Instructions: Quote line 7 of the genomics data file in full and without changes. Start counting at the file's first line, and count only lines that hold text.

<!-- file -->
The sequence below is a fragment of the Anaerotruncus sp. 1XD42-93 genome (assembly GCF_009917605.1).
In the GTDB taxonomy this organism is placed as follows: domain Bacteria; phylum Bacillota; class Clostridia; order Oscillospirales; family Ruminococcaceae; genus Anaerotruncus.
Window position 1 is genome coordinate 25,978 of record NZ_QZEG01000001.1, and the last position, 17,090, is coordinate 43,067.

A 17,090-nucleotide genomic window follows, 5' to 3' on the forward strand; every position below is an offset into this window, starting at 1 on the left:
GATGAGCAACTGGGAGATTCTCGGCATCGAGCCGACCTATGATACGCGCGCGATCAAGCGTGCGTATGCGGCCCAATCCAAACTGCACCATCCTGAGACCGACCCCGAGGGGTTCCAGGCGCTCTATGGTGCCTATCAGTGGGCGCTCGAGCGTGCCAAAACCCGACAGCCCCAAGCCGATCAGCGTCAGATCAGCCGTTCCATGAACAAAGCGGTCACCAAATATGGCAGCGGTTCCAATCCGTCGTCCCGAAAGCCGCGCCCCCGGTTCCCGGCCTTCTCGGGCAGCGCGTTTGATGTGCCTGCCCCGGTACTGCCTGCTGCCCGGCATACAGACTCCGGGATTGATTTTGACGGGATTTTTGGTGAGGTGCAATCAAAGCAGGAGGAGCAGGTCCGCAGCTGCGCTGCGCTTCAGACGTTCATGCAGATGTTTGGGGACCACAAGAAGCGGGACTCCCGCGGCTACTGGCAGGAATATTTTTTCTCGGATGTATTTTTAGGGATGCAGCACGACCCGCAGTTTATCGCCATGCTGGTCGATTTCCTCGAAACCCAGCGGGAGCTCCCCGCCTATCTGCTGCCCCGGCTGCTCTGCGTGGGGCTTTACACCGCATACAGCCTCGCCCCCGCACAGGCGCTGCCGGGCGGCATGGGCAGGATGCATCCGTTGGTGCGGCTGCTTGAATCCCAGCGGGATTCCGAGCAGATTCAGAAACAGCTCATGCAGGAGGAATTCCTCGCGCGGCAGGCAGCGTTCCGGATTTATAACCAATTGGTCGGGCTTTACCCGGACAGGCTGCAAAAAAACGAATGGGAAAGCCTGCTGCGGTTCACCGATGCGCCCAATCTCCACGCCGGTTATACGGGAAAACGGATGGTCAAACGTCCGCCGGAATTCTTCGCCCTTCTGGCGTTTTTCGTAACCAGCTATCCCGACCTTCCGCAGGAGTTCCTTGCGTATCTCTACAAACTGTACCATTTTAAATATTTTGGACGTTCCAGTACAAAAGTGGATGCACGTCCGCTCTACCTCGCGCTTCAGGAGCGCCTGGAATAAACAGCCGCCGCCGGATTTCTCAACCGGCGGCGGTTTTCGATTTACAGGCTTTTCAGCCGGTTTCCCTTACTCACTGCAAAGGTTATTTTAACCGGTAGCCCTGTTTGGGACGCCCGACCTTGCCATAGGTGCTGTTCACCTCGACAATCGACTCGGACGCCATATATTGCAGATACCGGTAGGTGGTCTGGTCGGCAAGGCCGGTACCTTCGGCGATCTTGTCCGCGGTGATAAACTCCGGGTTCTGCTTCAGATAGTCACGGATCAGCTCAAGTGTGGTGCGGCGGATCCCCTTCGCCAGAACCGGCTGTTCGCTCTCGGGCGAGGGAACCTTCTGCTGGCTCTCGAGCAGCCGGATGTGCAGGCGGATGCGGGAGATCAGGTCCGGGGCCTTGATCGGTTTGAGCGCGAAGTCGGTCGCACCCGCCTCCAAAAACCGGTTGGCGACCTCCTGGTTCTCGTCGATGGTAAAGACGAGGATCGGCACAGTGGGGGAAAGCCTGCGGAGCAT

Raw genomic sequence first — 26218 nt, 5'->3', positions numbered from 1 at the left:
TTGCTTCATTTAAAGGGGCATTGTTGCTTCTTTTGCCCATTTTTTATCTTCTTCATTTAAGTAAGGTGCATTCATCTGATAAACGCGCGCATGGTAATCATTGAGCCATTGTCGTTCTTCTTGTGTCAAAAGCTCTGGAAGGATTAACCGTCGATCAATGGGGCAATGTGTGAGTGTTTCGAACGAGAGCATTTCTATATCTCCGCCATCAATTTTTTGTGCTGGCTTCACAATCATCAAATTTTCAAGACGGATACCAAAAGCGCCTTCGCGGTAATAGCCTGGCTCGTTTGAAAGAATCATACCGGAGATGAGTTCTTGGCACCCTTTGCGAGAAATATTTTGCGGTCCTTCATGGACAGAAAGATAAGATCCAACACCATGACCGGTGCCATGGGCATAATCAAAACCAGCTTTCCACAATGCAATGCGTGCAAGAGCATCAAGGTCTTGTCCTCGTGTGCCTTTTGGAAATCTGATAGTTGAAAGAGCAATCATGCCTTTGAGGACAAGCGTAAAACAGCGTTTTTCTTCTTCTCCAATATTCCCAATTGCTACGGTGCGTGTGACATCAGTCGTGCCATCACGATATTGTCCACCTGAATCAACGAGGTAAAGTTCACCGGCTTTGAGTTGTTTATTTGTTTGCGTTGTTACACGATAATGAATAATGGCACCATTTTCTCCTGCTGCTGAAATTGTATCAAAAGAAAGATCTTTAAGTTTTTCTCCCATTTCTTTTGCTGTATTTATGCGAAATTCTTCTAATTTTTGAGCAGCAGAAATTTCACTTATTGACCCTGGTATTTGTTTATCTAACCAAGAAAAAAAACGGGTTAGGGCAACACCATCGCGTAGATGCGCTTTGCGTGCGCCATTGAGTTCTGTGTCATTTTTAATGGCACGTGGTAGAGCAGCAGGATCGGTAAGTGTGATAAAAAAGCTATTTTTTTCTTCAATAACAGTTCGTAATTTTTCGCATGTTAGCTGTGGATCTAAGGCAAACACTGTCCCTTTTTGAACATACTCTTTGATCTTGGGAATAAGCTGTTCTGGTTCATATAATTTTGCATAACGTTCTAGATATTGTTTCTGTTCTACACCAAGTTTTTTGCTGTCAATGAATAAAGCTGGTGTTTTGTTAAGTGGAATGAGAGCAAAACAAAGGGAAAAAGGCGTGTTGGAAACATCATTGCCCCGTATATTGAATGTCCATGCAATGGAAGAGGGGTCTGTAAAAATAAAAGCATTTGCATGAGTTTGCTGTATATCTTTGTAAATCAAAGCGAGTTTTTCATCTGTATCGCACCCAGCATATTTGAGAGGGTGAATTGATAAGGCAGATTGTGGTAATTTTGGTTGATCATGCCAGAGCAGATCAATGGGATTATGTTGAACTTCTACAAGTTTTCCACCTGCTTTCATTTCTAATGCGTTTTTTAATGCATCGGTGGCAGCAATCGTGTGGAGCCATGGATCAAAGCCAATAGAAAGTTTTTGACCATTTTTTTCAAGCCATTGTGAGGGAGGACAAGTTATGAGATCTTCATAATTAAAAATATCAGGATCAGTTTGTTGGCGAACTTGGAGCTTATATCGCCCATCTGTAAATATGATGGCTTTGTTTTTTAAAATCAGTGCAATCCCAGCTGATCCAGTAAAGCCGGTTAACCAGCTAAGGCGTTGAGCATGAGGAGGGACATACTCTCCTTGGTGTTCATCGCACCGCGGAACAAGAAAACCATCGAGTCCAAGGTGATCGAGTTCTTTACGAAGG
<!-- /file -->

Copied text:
TTGCTTCATTTAAAGGGGCATTGTTGCTTCTTTTGCCCATTTTTTATCTTCTTCATTTAAGTAAGGTGCATTCATCTGATAAACGCGCGCATGGTAATCATTGAGCCATTGTCGTTCTTCTTGTGTCAAAAGCTCTGGAAGGATTAACCGTCGATCAATGGGGCAATGTGTGAGTGTTTCGAACGAGAGCATTTCTATATCTCCGCCATCAATTTTTTGTGCTGGCTTCACAATCATCAAATTTTCAAGACGGATACCAAAAGCGCCTTCGCGGTAATAGCCTGGCTCGTTTGAAAGAATCATACCGGAGATGAGTTCTTGGCACCCTTTGCGAGAAATATTTTGCGGTCCTTCATGGACAGAAAGATAAGATCCAACACCATGACCGGTGCCATGGGCATAATCAAAACCAGCTTTCCACAATGCAATGCGTGCAAGAGCATCAAGGTCTTGTCCTCGTGTGCCTTTTGGAAATCTGATAGTTGAAAGAGCAATCATGCCTTTGAGGACAAGCGTAAAACAGCGTTTTTCTTCTTCTCCAATATTCCCAATTGCTACGGTGCGTGTGACATCAGTCGTGCCATCACGATATTGTCCACCTGAATCAACGAGGTAAAGTTCACCGGCTTTGAGTTGTTTATTTGTTTGCGTTGTTACACGATAATGAATAATGGCACCATTTTCTCCTGCTGCTGAAATTGTATCAAAAGAAAGATCTTTAAGTTTTTCTCCCATTTCTTTTGCTGTATTTATGCGAAATTCTTCTAATTTTTGAGCAGCAGAAATTTCACTTATTGACCCTGGTATTTGTTTATCTAACCAAGAAAAAAAACGGGTTAGGGCAACACCATCGCGTAGATGCGCTTTGCGTGCGCCATTGAGTTCTGTGTCATTTTTAATGGCACGTGGTAGAGCAGCAGGATCGGTAAGTGTGATAAAAAAGCTATTTTTTTCTTCAATAACAGTTCGTAATTTTTCGCATGTTAGCTGTGGATCTAAGGCAAACACTGTCCCTTTTTGAACATACTCTTTGATCTTGGGAATAAGCTGTTCTGGTTCATATAATTTTGCATAACGTTCTAGATATTGTTTCTGTTCTACACCAAGTTTTTTGCTGTCAATGAATAAAGCTGGTGTTTTGTTAAGTGGAATGAGAGCAAAACAAAGGGAAAAAGGCGTGTTGGAAACATCATTGCCCCGTATATTGAATGTCCATGCAATGGAAGAGGGGTCTGTAAAAATAAAAGCATTTGCATGAGTTTGCTGTATATCTTTGTAAATCAAAGCGAGTTTTTCATCTGTATCGCACCCAGCATATTTGAGAGGGTGAATTGATAAGGCAGATTGTGGTAATTTTGGTTGATCATGCCAGAGCAGATCAATGGGATTATGTTGAACTTCTACAAGTTTTCCACCTGCTTTCATTTCTAATGCGTTTTTTAATGCATCGGTGGCAGCAATCGTGTGGAGCCATGGATCAAAGCCAATAGAAAGTTTTTGACCATTTTTTTCAAGCCATTGTGAGGGAGGACAAGTTATGAGATCTTCATAATTAAAAATATCAGGATCAGTTTGTTGGCGAACTTGGAGCTTATATCGCCCATCTGTAAATATGATGGCTTTGTTTTTTAAAATCAGTGCAATCCCAGCTGATCCAGTAAAGCCGGTTAACCAGCTAAGGCGTTGAGCATGAGGAGGGACATACTCTCCTTGGTGTTCATCGCACCGCGGAACAAGAAAACCATCGAGTCCAAGGTGATCGAGTTCTTTACGAAGG